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Ron Harper Jr.’s attacking mindset a key for Rutgers

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The junior forward has changed his approach of late and it’s good timing for the NCAA Tournament.

COLLEGE BASKETBALL: MAR 12 Big Ten Tournament - Rutgers v Illinois Photo by Zach Bolinger/Icon Sportswire via Getty Images

If Rutgers wants to take advantage of the opportunity of the program’s first NCAA Tournament appearance in 30 years, Ron Harper Jr. needs to play like the player he is capable of being. After a sizzling hot start to the season, opponents made shutting him down a priority and adjusted accordingly. The junior forward has battled through it all and as the most important Rutgers game in decades approaches, there should be hope that Harper Jr. will be ready for the big stage.

In the first seven games of the season, Harper Jr. averaged 23.4 points per game and only scored under 20 twice, posting 18 points in the season opener against Sacred Heart and 15 points vs. Hofstra. The rim was looking large for him, as he was shooting 56.4% from the floor and 50.0% from three-point range on 50 attempts. In addition, he was averaging 7.1 rebounds, only grabbing less than 6 once.

Harper Jr. then sprained his ankle in practice and missed the Purdue game, returning one game later in the showdown at the RAC against Iowa. He didn’t look like the same player in that game and truth be told, he hasn’t ever found the same groove that he began the season in.

A big reason why is as good a player as he had become, shooting 50% from three-point range just wasn’t sustainable and it was only a matter of time before he started to cool down. Then you add teams game planning against him, his ankle sprain, working Geo Baker and Caleb McConnell back into the offense, all while becoming too reliant on the three and it just seemed for a combination of those reasons that Harper Jr. struggled to find any rhythm.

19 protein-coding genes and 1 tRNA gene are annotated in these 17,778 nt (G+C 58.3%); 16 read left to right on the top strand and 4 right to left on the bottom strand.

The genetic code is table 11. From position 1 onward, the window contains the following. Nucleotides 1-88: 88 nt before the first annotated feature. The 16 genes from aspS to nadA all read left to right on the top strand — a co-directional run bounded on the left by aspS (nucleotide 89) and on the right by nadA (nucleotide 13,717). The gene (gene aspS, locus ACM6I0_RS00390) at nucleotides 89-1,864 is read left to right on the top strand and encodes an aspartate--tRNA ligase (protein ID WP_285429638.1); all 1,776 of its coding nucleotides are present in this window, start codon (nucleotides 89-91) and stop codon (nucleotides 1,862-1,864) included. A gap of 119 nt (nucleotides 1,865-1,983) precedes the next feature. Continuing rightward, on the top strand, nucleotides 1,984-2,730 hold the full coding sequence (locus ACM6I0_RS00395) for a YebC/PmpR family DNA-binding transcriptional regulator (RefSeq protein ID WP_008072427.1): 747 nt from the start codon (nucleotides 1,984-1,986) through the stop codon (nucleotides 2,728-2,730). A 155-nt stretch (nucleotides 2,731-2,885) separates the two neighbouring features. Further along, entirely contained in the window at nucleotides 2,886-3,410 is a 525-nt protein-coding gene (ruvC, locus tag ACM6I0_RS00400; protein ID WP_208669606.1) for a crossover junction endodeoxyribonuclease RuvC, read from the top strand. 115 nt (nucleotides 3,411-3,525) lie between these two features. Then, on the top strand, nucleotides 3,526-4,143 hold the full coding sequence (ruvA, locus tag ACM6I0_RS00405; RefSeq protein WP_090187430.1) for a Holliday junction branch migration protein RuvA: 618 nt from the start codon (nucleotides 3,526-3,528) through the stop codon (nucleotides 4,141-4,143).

Part of the problem was his preference to play along the perimeter instead of attacking the rim. This put more pressure on him having to hit jump shots and made him easier to defend. He became one dimensional and when a few didn’t fall in the early part of games, his confidence seemed to wane. This is something he battled with most of January and February.

Even during his struggles though, Harper Jr. has been consistent in scoring in double digits in 20 of 25 games this season. However, he went through a stretch in early February where he was held to single digits in four of seven games. He averaged only 10.3 points per game on just 33.8 shooting from the field. Harper Jr. was mired in a miserable 1 of 27 slump from three-point range and his body language indicated he was struggling to regain his confidence.

The good news is Harper Jr. has recently made the adjustment to be more assertive on the offensive end and it has resulted in him playing much better of late.

In the past five games, he is averaging 15.0 points on 51.9% shooting, including a solid 36.0% from behind the arc. He scored 20 or more points twice during this five game stretch after failing to hit that scoring mark at all since his hot start in December. His willingness to get into the paint and use his body so well in getting mid-range and close looks at the rim has been a major key to his improved play. Playing inside out, instead of hanging around the three-point arc, is when he is at his best.

His renewed style was on full display in the loss to Illinois in the Big Ten Quarterfinals. Harper Jr. was the lone bright spot on the night, scoring 21 points on 7 of 13 shooting. The most notable stat was just one shot attempt from three-point range. In a game that Rutgers was getting outmuscled by the Illini, Harper Jr. was punching back. It proved he doesn’t have to make threes to be an effective offensive player.